Fixmo will block corporate apps on compromised mobiles

The compliance and secure container technologies work on iOS and Android tablets and phones

Fixmo, a company that started out developing tools for the U.S. National Security Agency, is offering a new product that will automatically shut down corporate applications on compromised iOS and Android devices.

Fixmo MRM, which stands for mobile risk management, integrates two products. One is Fixmo Sentinel, which has its roots in the NSA technology and regularly scans a phone to ensure that it is adhering to policies set by the organization. Consisting of both back-end and on-device software, it alerts an administrator to any unauthorized changes to the phones.

The second component to Fixmo MRM is Fixmo SafeZone, which has been available for a few months as a "tech preview." SafeZone is a secure container that runs on iOS and Android devices. All data in the SafeZone is encrypted and users can't copy data from inside the zone to outside.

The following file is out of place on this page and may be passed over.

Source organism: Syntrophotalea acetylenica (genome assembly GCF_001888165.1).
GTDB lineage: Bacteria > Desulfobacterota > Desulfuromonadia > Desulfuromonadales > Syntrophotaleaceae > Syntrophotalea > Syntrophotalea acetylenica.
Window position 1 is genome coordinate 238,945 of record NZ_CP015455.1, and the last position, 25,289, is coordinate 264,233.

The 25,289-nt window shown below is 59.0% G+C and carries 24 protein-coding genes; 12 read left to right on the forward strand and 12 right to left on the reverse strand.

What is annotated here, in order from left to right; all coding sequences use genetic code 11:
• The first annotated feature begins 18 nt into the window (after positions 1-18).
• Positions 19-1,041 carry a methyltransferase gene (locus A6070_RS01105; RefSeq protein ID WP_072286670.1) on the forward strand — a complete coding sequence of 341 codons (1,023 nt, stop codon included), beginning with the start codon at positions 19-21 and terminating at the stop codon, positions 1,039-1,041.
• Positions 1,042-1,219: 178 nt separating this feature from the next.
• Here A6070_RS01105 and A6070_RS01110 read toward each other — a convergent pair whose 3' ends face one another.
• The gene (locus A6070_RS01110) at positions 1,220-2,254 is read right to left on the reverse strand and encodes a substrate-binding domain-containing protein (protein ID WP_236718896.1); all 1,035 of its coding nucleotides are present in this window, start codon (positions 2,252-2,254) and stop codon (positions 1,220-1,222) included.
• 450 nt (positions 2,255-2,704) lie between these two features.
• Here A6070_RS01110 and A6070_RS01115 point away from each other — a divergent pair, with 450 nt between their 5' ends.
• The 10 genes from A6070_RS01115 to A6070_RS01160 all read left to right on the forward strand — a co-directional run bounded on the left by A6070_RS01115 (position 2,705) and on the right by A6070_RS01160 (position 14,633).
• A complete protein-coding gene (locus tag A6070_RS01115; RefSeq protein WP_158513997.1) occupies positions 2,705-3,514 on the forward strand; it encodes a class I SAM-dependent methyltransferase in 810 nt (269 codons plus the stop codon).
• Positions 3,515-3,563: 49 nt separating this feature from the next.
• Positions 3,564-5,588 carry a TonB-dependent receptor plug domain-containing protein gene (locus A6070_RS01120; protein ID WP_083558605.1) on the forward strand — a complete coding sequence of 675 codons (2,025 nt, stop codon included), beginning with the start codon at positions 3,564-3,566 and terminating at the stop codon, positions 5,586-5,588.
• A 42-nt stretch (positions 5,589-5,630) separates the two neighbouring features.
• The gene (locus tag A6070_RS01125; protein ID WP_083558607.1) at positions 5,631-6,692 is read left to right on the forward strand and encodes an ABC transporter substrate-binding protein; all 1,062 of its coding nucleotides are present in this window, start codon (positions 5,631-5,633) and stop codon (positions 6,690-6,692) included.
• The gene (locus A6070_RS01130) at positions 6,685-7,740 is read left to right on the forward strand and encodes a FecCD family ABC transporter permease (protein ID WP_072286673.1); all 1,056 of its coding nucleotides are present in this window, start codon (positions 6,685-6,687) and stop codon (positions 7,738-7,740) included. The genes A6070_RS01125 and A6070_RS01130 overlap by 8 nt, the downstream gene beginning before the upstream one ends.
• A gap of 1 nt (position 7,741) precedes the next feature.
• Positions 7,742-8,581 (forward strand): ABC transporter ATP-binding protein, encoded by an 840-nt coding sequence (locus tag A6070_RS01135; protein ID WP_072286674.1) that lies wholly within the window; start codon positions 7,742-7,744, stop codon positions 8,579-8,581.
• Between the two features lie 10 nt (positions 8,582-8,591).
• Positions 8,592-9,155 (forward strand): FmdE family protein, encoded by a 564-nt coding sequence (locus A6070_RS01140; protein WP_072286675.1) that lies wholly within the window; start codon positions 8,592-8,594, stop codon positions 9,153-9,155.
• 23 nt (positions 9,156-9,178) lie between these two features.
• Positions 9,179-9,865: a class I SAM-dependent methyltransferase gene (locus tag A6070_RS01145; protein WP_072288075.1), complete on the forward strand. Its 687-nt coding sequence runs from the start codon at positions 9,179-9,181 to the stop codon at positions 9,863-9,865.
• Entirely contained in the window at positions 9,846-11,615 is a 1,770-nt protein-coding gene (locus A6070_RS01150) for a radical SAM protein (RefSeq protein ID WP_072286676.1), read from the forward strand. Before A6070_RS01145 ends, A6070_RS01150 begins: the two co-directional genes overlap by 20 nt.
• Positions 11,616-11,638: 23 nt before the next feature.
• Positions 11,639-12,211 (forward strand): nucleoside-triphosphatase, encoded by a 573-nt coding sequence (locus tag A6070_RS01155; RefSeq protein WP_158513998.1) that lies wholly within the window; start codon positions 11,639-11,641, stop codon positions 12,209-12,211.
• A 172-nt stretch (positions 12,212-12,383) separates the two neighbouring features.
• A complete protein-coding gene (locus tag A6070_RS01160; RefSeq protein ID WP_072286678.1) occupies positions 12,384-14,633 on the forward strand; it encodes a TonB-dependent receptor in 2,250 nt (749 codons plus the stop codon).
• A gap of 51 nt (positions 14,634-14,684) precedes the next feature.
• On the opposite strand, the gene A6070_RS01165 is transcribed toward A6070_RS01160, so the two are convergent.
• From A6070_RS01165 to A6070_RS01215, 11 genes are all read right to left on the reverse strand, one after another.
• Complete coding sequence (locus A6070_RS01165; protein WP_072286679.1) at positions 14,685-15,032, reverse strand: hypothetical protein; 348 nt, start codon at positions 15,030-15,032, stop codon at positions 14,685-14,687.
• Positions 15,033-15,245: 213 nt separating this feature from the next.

Fixmo has built apps, including email, calendar, contacts, a browser and an Office doc reader, that run inside the SafeZone. It also offers tools that software makers can use to enable their products to run inside the secure container.

Fixmo MRM combines both products so that administrators can now instruct the software to take action in the event of specified activities. For instance, if Sentinel detects that the device has been rooted, it can automatically lock down the SafeZone so it's inaccessible. The user, who may have purchased the device, can continue to use the rest of the tablet or phone.

That could prohibit someone from rooting the phone and installing software that might enable screen captures in the SafeZone, said Tyler Lessard, chief marketing officer for Fixmo.

Customers that want the full package of software including mobile device management, Sentinel and SafeZone will pay around US$90 per device per year.